Stressed like a PhD student

Doing a PhD can be quite stressful at times (image from colourbox.com)

In 2016 best ranking job, which takes into consideration also stress, careercast.com rated both biologist and university professor at place 38 out of 200. Not bad. Stress score was 16 for the biologists and 8 for the professors. That’s really low compared to the highest score (73) assigned to firefighters and surprisingly close to the lowest score (6) calculated for compliance officers. I agree – it may sound like nonsense to us. In this article I will try to dig a little bit deeper into the issue of stress experienced by PhD students and the possible solutions.

So, what about us? What about PhD students? We are not among the 200 jobs listed by careercast.com, so I start with asking Google: “Why are PhD students…” and google immediately comes up with the suggestion: “… so arrogant”. No, no. That’s not what I meant! “…so stressed”. I am just going to ignore the “arrogant” comment. What would Google know about it anyway… But maybe I can still find out about the “stressed” part. Yes, actually there is a lot out there. Like a study performed by The Guardian, that surveyed more than 2500 academics. Prepare yourself for the difficult part of the article now!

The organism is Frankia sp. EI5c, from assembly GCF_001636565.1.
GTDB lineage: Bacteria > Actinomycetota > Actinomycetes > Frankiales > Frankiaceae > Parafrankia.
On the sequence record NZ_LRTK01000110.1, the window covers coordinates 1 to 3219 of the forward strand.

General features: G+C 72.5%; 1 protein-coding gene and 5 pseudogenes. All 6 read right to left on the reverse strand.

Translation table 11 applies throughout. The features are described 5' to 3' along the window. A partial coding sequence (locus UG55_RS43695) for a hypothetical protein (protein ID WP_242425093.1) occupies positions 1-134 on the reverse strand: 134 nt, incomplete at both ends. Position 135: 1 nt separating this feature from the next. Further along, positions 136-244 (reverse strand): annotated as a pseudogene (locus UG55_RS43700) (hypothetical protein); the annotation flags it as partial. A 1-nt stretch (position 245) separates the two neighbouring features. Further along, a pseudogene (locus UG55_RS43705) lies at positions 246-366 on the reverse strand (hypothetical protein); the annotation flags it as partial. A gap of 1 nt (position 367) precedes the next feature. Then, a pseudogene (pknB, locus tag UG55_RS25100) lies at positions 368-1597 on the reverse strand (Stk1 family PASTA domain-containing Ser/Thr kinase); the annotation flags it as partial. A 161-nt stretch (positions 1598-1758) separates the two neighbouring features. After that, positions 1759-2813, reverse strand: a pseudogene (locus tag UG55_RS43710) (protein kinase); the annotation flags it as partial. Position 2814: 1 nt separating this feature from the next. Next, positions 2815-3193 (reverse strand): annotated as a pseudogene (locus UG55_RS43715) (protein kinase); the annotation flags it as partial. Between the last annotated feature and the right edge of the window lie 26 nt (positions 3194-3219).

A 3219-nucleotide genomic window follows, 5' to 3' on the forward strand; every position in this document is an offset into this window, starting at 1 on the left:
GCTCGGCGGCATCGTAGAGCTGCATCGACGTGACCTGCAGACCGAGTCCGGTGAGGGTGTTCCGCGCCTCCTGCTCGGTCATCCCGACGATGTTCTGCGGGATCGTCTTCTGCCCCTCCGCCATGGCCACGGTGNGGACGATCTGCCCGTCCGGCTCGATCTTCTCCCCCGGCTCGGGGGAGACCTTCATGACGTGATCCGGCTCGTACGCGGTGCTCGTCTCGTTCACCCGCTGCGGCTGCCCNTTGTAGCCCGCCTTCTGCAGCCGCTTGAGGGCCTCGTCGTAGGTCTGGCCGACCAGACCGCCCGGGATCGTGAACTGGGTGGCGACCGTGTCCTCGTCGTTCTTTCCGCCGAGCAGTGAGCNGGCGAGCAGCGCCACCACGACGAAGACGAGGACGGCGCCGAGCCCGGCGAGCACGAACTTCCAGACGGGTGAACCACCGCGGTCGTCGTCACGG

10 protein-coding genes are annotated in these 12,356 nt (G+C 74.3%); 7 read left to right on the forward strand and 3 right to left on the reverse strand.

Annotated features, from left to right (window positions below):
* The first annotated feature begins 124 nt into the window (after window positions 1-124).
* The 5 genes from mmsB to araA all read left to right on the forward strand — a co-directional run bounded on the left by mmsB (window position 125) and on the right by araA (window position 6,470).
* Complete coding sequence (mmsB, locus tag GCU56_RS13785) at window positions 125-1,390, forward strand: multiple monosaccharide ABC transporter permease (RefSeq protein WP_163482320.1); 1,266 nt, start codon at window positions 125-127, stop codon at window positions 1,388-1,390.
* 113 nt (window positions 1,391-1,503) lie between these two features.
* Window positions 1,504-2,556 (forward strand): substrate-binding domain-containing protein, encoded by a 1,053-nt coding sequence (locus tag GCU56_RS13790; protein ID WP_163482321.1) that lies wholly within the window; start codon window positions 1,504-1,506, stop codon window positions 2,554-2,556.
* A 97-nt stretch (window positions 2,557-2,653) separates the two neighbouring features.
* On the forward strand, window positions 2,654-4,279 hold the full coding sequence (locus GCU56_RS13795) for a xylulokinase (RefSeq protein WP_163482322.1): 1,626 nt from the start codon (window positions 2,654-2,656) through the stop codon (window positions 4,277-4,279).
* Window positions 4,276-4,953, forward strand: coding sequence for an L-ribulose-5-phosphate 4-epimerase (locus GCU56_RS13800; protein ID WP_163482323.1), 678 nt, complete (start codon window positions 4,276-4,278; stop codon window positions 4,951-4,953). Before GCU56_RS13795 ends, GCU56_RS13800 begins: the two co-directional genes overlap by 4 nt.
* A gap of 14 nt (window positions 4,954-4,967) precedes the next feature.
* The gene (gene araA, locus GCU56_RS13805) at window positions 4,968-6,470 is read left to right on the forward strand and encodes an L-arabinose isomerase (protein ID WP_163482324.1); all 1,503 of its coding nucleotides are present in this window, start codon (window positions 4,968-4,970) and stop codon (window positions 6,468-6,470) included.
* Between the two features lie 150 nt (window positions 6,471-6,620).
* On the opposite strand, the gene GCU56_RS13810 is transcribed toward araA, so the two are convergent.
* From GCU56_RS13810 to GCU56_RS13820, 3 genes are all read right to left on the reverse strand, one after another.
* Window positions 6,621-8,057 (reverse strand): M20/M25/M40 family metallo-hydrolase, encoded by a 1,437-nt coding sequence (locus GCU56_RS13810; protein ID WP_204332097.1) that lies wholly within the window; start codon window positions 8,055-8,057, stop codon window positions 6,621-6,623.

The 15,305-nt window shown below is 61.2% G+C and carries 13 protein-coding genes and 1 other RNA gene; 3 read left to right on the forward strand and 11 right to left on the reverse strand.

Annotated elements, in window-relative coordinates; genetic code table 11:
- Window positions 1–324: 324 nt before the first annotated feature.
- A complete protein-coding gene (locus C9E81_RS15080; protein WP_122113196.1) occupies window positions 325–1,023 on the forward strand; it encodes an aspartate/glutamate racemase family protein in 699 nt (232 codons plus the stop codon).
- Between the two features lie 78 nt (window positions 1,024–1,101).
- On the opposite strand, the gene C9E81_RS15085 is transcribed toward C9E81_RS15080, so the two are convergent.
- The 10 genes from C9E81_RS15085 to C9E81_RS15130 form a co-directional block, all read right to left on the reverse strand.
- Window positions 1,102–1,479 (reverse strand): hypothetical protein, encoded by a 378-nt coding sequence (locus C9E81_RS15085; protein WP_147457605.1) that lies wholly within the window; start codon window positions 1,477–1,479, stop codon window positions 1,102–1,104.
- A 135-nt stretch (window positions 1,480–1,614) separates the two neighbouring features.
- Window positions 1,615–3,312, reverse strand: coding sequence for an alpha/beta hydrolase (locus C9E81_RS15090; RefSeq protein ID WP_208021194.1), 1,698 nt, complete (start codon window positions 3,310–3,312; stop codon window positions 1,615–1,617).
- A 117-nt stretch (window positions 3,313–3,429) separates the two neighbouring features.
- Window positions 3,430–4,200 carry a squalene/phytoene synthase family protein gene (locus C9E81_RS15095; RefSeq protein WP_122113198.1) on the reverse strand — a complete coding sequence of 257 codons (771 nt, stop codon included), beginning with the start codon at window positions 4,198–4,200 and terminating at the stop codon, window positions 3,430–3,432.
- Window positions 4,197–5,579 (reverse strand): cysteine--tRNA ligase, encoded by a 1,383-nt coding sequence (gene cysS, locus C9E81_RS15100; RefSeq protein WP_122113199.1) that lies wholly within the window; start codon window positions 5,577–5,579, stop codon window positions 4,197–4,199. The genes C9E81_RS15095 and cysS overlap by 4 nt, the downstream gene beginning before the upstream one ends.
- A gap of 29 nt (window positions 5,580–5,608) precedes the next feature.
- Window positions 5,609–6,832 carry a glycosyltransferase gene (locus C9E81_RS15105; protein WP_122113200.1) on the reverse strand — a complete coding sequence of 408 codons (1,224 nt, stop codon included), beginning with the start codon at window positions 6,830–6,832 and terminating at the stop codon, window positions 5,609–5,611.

According to The Guardian, two thirds of academics have mental problems and blame their work for it. This does not only regard PhD students, but also professors, head of the departments and others. Let’s focus on PhD students though. Most of our mental problems are anxiety (87%), followed by depression (78%), panic attacks (45%), eating disorder (20%), self-harm (16%), obsessive compulsive disorder (13%), alcoholism (11%), and others. The most common reasons for the reported problems are: isolation (64%), lack of support (48%), and heavy workload (41%). Most of the PhD students with mental problems were advised medication (79%) or counselling therapy (68%). Students seeking professional help constituted around 36% of total PhD students. You can find the entire survey here.

The stats are depressing – that’s true. But they also underline very well that the problem sits there big and smug.

There are also some blogs, written by PhD students or graduates listing the problems black on white. I’ll list them here so we have a better picture of the enemy:

  1. Feeling that we never work hard enough
  2. Feeling out of control (easy things are suddenly difficult, experiments don’t work, too much to do at once)
  3. Finding it hard to focus (both on short- and long-term goals)
  4. Feeling like what we do is useless
  5. Fearing the failure (what if someone finds out I am not smart enough)
  6. Exhaustion (both mental and physical)
  7. Pessimistic thinking about the future

Learn how to tackle your problems! (image from colourbox.com)